Traveling Through School: Study Abroad Programs


Views of Italy Julia’s view of Piazzale Michelangelo in Florence

Mary Grace Weissauer, Co-editor in chief

     There were more than 1 million international students in the United States in the 2018/19 academic year, according to the Open Doors Report on International Educational Exchange, which is published annually by IIE with support from the Bureau of Educational and Cultural Affairs at the U.S. Department of State.

     Studying abroad refers to an educational program opportunity provided in a foreign country. By traveling, one may develop their foreign language skills and learn how to work with other cultures different than their own. 

     These experiences are often described as life changing and are most often achieved through a college program. 

     Former Foran Graduate, Drew Lenz, says, “I knew my college [Union College] had many programs for students to study abroad (either for an entire trimester or a mini-term of three weeks.) Because I studied Spanish & hispanic studies, my professors would also plug the term ‘abroad programs tailored for modern language students’, and in this case, our Spanish department rotated programs every other year, either between Seville, Spain or Cordoba, Argentina.” 

     Lenz describes,  “The application process requires talking with professors who took groups of students before, an online application, and meeting certain requirements for eligibility (such as good academic standing, and taking all of the spanish language prerequisite courses).” 

     Current Uconn student, Julia Harrington, says, “ I applied to study abroad for Spring 2020 through my school’s Office of Education Abroad in the fall. They were very helpful in deciding which program to choose based on my major and interests. As well, they helped me obtain a travel visa because getting the visa requires many official documents.”

     These opportunities given through these colleges have given an opportunity of a lifetime. Traveling during these prime years is a priceless experience. 

     Lenz adds, “The spain program was based in Seville where the Union students (about 15 of us) stayed with host families throughout the city. We had a veteran professor from the Union join us who has done this same program so many times in the past, so we knew that we were in good hands. We took 4 classes that term (from Sept-Dec) along with one full-time internship where i worked at an LGBTQ+ community center.”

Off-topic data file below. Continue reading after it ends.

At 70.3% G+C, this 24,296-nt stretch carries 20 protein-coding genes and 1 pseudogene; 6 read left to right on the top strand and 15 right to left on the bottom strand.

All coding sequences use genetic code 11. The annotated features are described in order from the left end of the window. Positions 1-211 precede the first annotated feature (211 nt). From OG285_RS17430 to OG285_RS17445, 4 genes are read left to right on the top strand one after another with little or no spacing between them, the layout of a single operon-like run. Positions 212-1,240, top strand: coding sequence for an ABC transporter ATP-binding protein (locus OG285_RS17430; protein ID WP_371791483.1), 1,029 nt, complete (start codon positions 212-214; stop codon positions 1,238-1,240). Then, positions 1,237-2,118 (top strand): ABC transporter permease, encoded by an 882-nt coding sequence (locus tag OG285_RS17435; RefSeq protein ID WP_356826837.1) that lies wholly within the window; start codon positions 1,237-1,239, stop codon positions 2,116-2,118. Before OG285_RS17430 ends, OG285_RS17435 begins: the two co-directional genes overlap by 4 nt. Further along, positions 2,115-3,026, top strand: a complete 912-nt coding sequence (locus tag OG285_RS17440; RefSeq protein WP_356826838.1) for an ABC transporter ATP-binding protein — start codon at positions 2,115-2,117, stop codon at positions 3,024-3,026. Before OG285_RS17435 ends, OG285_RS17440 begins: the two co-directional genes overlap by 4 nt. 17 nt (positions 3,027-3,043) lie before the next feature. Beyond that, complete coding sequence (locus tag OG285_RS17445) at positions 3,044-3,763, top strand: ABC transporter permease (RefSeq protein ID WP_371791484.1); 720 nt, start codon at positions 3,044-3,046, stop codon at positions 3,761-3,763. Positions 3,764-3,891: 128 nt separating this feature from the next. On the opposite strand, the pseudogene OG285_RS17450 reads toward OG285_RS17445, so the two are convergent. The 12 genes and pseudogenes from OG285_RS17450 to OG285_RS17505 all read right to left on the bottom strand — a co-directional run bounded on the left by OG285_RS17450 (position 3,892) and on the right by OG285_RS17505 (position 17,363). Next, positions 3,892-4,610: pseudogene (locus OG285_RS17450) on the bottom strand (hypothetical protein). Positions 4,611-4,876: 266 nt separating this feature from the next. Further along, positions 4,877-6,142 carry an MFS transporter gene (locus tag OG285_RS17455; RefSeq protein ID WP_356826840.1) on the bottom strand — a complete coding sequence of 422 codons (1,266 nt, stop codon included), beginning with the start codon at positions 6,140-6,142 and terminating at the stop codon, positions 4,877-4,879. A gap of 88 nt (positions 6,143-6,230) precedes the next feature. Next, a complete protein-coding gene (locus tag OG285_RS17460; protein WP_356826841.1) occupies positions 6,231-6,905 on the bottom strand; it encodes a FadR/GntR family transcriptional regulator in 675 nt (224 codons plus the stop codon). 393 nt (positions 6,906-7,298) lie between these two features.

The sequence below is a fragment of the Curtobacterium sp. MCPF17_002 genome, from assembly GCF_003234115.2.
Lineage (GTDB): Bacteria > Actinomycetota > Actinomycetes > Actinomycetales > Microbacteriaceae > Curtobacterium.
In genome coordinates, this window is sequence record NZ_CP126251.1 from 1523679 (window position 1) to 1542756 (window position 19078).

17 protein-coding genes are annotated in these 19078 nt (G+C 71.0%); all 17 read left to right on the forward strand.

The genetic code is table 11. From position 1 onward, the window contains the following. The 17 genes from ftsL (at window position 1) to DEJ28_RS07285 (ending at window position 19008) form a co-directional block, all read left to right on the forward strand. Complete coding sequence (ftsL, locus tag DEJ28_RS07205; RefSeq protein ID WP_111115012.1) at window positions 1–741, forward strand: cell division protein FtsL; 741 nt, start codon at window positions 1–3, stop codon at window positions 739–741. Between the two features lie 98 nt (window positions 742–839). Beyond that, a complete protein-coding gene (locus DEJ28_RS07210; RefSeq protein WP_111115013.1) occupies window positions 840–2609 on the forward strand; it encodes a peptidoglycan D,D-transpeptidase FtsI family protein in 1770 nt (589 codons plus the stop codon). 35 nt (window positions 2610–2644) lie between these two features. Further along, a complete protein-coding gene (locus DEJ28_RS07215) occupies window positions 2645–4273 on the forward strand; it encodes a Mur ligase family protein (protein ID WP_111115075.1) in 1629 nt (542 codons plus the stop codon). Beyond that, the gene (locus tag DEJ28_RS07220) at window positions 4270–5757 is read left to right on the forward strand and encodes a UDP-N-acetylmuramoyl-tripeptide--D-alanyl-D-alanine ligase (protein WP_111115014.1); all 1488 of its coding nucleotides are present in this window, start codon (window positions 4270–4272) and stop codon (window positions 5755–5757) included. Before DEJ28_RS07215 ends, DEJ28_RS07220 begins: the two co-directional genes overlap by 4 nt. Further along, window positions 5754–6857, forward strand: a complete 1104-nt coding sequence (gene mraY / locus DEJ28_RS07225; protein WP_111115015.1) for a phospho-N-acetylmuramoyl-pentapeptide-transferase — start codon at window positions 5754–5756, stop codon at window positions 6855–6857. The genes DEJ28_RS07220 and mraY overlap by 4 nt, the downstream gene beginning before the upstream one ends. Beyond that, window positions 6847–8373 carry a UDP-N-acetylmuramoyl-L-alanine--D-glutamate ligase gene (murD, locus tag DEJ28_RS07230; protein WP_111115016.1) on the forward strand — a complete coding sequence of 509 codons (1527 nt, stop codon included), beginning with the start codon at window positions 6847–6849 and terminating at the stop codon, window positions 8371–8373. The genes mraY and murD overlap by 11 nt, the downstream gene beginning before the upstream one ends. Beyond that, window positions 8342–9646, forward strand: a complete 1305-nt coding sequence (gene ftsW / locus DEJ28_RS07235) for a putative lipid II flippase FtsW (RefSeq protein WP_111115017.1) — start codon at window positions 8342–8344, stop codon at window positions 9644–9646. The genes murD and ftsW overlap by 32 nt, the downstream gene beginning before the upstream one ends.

Camel fun: Drew lenz depicted riding camels in Morocco

   Another former graduate, Jaqueline Fernous, tells of her experience saying, “I went to Ireland where it was fun to not only meet people in Ireland and learn their culture, but also to meet other college students in the US who I still talk to years later. 

     Fernous says, “It helped me branch out and be more social and confident talking to so many people in such a short time.” 

     According to NC State University, with study abroad, you can experience new places and cultures, make friends from around the world, and gain a global perspective of the world–while earning credits towards your degree. It allows you to develop highly-valued skills such as intercultural communication, foreign languages, adaptability, and problem-solving. 

     Special memories have been left on students who have traveled abroad. 

     Harrington remarks, “Florence has my heart, but my favorite destination was Budapest, Hungary. Budapest has a more Eastern European vibe and the architecture is stunning, especially when lit up at night. I got to try authentic Hungarian food and visited thermal baths when I was there.” 

     Lenz says, “Fortunately, this program built in a lot of weekend excursions and long trips. We had an extended holiday late October when our immediate program (Union students and professor) traveled to Morocco for 10 days. It was unlike any trip I have ever taken. It started with the ferry ride across the Strait of Gibraltar and ended with us flying back from Marrakech. I’m unsure when I’ll be able to go back to Africa again, so it was incredible to have the opportunity to visit.” 

     These stories tell of the great adventures that come with studying abroad. 

     When asked to give advice, Lenz says, “ This advice is very much a cliche, but is the exact mindset you need when immersing yourself in a new culture for as long as I did (or for as long as many study abroad programs are). You need to expand your horizons when you get to your destination. Seek out every new experience you can. It’s one thing to learn about a foreign culture in your classes and studies, but it is entirely different to live these experiences you read about in textbooks.”

     Harrington says, “If you’re debating whether or not to study abroad in the future, definitely do it. It is so much easier and cheaper to travel around while you are actually living there. The classes you will take are much more culturally immersive than your typical coursework, for example, I took oil painting and we would visit museums and paint outside in the city.” 

     Lenz remarks, “One of the best feelings ever is when your studies come full-circle, for lack of a better term. I remember seeing posters for iconic Spanish landmarks in all of my spanish teachers’ classrooms. I believe Mrs. Morazzini had a poster of La Alhambra in her classroom, and I always stared at it. Fast forward two to three years later and I was able to walk around and experience that iconic landmark I had only known in a laminated form before.”